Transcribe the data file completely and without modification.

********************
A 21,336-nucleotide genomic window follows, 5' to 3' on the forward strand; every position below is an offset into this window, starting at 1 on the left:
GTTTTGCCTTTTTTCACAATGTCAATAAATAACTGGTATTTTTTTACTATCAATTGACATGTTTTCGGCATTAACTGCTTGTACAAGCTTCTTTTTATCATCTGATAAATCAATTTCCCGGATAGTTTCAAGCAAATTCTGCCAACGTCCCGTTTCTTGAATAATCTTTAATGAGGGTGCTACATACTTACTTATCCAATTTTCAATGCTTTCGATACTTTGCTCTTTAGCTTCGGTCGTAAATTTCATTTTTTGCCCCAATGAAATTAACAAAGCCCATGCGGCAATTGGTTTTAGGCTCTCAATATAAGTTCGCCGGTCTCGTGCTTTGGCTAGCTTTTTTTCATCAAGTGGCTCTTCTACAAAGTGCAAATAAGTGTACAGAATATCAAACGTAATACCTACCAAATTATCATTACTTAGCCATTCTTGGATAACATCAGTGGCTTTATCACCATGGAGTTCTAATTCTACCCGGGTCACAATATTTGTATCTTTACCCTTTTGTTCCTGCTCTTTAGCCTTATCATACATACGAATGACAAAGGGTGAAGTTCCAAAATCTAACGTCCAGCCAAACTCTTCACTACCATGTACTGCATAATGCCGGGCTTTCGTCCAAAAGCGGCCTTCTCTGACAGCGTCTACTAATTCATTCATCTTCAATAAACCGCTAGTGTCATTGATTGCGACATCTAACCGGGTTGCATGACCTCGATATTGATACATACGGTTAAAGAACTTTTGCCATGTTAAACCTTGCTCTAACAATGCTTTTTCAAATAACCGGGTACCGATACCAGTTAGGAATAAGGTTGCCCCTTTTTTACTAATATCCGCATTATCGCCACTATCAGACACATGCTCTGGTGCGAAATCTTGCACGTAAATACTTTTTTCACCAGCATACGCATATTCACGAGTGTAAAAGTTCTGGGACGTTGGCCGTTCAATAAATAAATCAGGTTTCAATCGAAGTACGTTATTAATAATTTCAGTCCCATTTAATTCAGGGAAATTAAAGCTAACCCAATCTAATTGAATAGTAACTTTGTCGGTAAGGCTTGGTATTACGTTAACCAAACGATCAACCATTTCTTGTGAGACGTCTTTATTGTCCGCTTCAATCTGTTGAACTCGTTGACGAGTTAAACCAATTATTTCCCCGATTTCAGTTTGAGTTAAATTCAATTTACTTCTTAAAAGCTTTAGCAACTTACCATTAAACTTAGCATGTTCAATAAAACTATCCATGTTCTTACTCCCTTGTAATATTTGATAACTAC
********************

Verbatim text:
A 21,336-nucleotide genomic window follows, 5' to 3' on the forward strand; every position below is an offset into this window, starting at 1 on the left:
GTTTTGCCTTTTTTCACAATGTCAATAAATAACTGGTATTTTTTTACTATCAATTGACATGTTTTCGGCATTAACTGCTTGTACAAGCTTCTTTTTATCATCTGATAAATCAATTTCCCGGATAGTTTCAAGCAAATTCTGCCAACGTCCCGTTTCTTGAATAATCTTTAATGAGGGTGCTACATACTTACTTATCCAATTTTCAATGCTTTCGATACTTTGCTCTTTAGCTTCGGTCGTAAATTTCATTTTTTGCCCCAATGAAATTAACAAAGCCCATGCGGCAATTGGTTTTAGGCTCTCAATATAAGTTCGCCGGTCTCGTGCTTTGGCTAGCTTTTTTTCATCAAGTGGCTCTTCTACAAAGTGCAAATAAGTGTACAGAATATCAAACGTAATACCTACCAAATTATCATTACTTAGCCATTCTTGGATAACATCAGTGGCTTTATCACCATGGAGTTCTAATTCTACCCGGGTCACAATATTTGTATCTTTACCCTTTTGTTCCTGCTCTTTAGCCTTATCATACATACGAATGACAAAGGGTGAAGTTCCAAAATCTAACGTCCAGCCAAACTCTTCACTACCATGTACTGCATAATGCCGGGCTTTCGTCCAAAAGCGGCCTTCTCTGACAGCGTCTACTAATTCATTCATCTTCAATAAACCGCTAGTGTCATTGATTGCGACATCTAACCGGGTTGCATGACCTCGATATTGATACATACGGTTAAAGAACTTTTGCCATGTTAAACCTTGCTCTAACAATGCTTTTTCAAATAACCGGGTACCGATACCAGTTAGGAATAAGGTTGCCCCTTTTTTACTAATATCCGCATTATCGCCACTATCAGACACATGCTCTGGTGCGAAATCTTGCACGTAAATACTTTTTTCACCAGCATACGCATATTCACGAGTGTAAAAGTTCTGGGACGTTGGCCGTTCAATAAATAAATCAGGTTTCAATCGAAGTACGTTATTAATAATTTCAGTCCCATTTAATTCAGGGAAATTAAAGCTAACCCAATCTAATTGAATAGTAACTTTGTCGGTAAGGCTTGGTATTACGTTAACCAAACGATCAACCATTTCTTGTGAGACGTCTTTATTGTCCGCTTCAATCTGTTGAACTCGTTGACGAGTTAAACCAATTATTTCCCCGATTTCAGTTTGAGTTAAATTCAATTTACTTCTTAAAAGCTTTAGCAACTTACCATTAAACTTAGCATGTTCAATAAAACTATCCATGTTCTTACTCCCTTGTAATATTTGATAACTAC